government and non-profit IT organizations have shown
themselves to be subject to competitive forces. It is
important for IT organizations to review their positions
and know for sure how they provide differentiated value
to their customers.
Customers perceive value in economic terms or in terms
of social welfare, as is the case with pure public services
offered by government agencies, or both. The
differentiation can be in traditional terms such the
organization\u2019s knowledge and experience with the
customer\u2019s business, excellence in service quality,
capabilities to reduce cost, or innovation.
The idea of strategic assets is important in the context
of good practice in service management. It encourages
IT organizations to think of investments in service
management in the same way businesses think of
investing in production systems, distribution networks,
R&D laboratories, and various forms of intellectual
property such as brands and patents. Assets such as
people, processes, knowledge and infrastructure are by
themselves valuable for the benefits they generate for
their owners. Strategic assets are those that provide the
basis for core competence, distinctive performance,
durable advantage, and qualifications to participate in
business opportunities. IT organizations can use the
guidance provided by ITIL to transform their service
management capabilities into strategic assets.
Having a cost advantage over competition is one among
many options. Being the lowest-cost provider is necessary
but not always sufficient to support business strategies.
There is a need to develop other strengths over and above
efficiency in costs. Helping customers enter new markets
and quickly scale up operations, for example. An IT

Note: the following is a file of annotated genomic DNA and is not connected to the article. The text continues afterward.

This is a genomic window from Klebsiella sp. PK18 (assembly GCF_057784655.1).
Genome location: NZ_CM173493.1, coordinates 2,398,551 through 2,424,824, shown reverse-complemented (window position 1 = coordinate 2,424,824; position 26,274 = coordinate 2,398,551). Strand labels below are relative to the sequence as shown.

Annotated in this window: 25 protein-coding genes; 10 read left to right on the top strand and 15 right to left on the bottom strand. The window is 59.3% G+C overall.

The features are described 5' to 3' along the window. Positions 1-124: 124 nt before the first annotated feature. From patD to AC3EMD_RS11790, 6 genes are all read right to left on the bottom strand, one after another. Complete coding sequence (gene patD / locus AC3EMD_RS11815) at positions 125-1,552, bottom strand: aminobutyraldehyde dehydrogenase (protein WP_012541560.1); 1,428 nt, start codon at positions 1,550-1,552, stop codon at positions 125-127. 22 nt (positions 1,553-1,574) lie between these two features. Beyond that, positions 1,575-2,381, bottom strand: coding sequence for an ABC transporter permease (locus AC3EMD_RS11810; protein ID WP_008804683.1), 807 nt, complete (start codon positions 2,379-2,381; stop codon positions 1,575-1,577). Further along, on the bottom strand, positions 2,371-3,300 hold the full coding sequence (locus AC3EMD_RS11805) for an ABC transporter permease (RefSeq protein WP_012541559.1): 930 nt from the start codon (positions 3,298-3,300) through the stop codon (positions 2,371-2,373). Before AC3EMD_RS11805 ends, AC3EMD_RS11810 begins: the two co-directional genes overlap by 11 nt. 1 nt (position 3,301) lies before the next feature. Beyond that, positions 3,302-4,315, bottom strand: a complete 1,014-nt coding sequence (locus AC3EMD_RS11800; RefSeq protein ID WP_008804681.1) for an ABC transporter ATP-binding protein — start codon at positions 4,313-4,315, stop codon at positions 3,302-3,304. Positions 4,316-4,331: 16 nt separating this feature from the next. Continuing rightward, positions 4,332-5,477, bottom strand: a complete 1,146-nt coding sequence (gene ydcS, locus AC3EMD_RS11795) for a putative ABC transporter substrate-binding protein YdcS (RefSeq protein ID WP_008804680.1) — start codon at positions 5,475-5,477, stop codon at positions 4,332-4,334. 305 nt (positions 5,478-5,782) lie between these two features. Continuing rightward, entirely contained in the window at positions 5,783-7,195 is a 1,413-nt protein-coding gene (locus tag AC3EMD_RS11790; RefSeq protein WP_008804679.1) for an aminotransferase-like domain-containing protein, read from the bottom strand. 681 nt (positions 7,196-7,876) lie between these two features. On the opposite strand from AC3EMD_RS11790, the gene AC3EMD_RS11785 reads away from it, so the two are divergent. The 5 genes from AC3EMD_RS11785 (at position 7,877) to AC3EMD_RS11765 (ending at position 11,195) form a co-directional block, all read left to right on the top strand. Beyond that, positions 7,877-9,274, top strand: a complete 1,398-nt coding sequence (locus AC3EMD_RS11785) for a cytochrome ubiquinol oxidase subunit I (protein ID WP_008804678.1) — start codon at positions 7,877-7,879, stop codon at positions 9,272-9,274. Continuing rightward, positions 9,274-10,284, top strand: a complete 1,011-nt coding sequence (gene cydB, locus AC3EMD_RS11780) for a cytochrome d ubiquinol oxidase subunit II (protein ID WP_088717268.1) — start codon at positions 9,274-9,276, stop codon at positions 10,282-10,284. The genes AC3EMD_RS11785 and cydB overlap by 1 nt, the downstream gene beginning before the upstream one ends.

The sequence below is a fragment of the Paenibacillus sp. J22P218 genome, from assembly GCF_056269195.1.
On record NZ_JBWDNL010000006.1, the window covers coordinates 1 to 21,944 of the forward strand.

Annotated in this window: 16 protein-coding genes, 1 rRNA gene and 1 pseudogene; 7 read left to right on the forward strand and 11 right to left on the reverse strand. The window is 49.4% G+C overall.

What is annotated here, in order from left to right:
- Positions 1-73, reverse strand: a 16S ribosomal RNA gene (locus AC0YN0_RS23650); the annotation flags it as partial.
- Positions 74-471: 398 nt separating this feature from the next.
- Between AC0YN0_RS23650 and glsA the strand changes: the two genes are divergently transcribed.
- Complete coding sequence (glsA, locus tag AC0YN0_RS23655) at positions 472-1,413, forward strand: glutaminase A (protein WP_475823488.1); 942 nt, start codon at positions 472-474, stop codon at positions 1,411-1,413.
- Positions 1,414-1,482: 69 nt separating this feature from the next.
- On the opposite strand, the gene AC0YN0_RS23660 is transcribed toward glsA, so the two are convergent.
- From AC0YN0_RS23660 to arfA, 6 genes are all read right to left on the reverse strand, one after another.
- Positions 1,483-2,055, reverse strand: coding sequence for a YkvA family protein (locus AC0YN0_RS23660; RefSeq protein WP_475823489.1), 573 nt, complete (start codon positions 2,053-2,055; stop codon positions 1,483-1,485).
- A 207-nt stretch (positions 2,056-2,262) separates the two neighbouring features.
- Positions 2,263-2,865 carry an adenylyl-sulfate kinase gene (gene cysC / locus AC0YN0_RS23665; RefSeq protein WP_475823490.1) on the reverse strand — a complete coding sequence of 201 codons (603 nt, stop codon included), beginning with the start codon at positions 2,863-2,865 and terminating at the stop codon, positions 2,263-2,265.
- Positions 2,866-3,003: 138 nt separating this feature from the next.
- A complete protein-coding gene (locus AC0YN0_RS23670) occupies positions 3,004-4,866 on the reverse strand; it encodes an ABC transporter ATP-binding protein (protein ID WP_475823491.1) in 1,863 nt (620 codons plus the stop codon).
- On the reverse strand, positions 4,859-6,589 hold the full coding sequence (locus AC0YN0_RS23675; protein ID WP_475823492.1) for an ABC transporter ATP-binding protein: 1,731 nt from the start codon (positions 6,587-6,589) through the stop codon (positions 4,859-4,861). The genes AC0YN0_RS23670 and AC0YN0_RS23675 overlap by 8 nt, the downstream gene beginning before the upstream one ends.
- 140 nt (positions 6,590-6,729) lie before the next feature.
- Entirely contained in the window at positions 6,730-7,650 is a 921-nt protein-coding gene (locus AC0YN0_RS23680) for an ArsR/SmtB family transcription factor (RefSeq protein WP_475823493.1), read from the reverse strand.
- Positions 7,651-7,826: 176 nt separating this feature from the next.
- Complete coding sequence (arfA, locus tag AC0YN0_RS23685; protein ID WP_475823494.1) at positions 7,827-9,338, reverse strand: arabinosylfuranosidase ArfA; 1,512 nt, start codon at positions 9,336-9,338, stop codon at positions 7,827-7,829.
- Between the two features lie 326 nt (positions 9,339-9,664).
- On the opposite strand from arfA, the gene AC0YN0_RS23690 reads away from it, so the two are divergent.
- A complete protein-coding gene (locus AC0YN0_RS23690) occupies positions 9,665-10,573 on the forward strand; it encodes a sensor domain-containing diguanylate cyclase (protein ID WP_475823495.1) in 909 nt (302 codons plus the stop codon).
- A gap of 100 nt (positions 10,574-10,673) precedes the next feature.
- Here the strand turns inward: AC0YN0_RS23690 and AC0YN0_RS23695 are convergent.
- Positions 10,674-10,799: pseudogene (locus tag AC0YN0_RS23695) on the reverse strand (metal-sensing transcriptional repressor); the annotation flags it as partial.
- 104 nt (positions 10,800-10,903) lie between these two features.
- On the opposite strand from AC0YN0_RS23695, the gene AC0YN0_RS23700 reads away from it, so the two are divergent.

organization can better serve customers and outperform
competition by better understanding the complexity,
uncertainty, and trade-offs the customer is facing. The key
is to decide on an objective or end-state that differentiates
the value of what you offer, on what terms, and in what
form so that it outperforms what customers consider to be
alternatives. Strategy need not simply be an exercise in
gathering requirements or the pursuit of operational
effectiveness. It is a means to become not optional.
Formulating strategy has traditionally been in the hands
of upper levels of management. Yet in the world of IT,
where conditions change rapidly and the knowledge and
expertise required for sound decisions are usually found
on the front lines, IT leaders have an important role to
play. From CIOs to front-line managers, each has the
ability to shape and execute service strategies. The rigid
\u2018plan and deploy\u2019 model is giving way to the dynamic
\u2018engage and collaborate\u2019 model.
The ultimate success of service management is indicated
by the strength of the relationship between customers
and service providers. The publications of the core ITIL
library provide the necessary guidance to achieve such